I thought back and realized suddenly that I hadn’t.  All the peevishness that I’d been feeling towards Jude evaporated.  I ate what I could on my plate without comment or complaint and then when Corey woke up I mashed up the beans and potatoes I had left and forked them into his mouth so no one could say that food had been wasted.

      I was sure I had escaped when Jude came back with a scoop of the deerberry cobbler.  “I got the last of it so you better eat up.”

      “You eat it.”

      “But you made it; you should at least get some of it.”

      “I’m stuffed.  Besides there’s more where that came from.  I found a bumper crop of deerberries not too far from the house.  I know they aren’t real sweet to some people but they are sweet enough to make a cobbler with.”

      “You sure?”

      “What do you think?  I feel like I’m gonna have to roll back to the house as it is.  Poor Grits isn’t going to be able to carry both of us.”

      Jude ignored the comment and started shoveling the cobbler into his mouth and when he was done with that he started scraping the large pan I had cooked it in.  I looked at him and shook my head.  “You’re nuts.  You gonna start licking it next?”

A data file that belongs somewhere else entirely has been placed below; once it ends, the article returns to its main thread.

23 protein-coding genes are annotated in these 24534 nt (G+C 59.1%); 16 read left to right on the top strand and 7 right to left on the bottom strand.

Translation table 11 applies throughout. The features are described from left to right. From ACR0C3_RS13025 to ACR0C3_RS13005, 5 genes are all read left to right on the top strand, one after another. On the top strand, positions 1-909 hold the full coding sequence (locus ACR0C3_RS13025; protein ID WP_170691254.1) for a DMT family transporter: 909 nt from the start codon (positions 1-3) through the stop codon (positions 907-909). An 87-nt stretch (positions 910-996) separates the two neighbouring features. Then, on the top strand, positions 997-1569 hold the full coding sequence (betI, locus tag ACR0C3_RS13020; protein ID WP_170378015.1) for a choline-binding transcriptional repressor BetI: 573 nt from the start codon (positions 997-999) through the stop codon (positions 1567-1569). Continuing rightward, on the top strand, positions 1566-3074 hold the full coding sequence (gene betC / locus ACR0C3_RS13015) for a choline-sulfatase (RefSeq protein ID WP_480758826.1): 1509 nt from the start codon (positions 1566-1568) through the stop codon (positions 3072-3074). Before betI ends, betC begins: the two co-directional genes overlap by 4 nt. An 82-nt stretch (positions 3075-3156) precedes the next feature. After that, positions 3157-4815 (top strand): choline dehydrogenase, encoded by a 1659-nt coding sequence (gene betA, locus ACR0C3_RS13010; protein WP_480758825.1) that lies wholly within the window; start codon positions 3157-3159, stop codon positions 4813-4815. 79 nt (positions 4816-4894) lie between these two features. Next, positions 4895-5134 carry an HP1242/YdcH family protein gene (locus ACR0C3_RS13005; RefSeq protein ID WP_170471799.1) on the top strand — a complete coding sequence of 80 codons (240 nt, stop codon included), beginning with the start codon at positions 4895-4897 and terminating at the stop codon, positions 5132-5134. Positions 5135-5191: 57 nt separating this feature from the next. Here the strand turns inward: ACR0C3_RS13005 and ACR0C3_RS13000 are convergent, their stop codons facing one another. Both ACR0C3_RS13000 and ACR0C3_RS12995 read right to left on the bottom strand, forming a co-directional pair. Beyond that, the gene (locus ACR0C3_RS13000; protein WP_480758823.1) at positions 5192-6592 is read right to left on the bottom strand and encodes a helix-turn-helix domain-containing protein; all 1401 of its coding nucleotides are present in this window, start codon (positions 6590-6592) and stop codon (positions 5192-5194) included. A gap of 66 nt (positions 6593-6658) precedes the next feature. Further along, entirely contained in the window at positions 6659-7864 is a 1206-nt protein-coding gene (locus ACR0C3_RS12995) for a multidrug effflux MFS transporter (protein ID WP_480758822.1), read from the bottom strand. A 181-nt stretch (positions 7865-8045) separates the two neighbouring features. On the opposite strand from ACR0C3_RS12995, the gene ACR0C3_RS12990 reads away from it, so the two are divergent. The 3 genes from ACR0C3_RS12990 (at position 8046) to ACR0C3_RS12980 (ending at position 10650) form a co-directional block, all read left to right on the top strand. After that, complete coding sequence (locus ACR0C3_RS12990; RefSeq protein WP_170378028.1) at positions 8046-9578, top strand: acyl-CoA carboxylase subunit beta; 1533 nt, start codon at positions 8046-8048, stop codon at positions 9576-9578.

“No,” he mumbled with a spoon his mouth.  “But the thought is tempting. This stuff is good.”

      A voice behind me said, “It shore was Honey.  An’ was them deer berries did you say?”

      I turned and then smiled, “Yes sir Mr. Schnell.  Mom would make deerberry cobbler if we were here while they were in season.  I just used her recipe.”

      “Wanna share it?  I got a whole dang field of these that the deer normally eat, but they’s white tails be kinda scarce this year.  Might as well eat the berries myself if they are worth somethin’.”

      “Well, I’ll give you the directions for a nine by nine pan and you can double it if you need to.”

      “Sounds good Punkin, but can you writ it down fer me?  I’ll never remember all the directions to give to the missus and then she’ll skin me.  While you’re at it might as well add that haw sauce recipe … she wants that one as well or I really will get skint fer forgettin’.”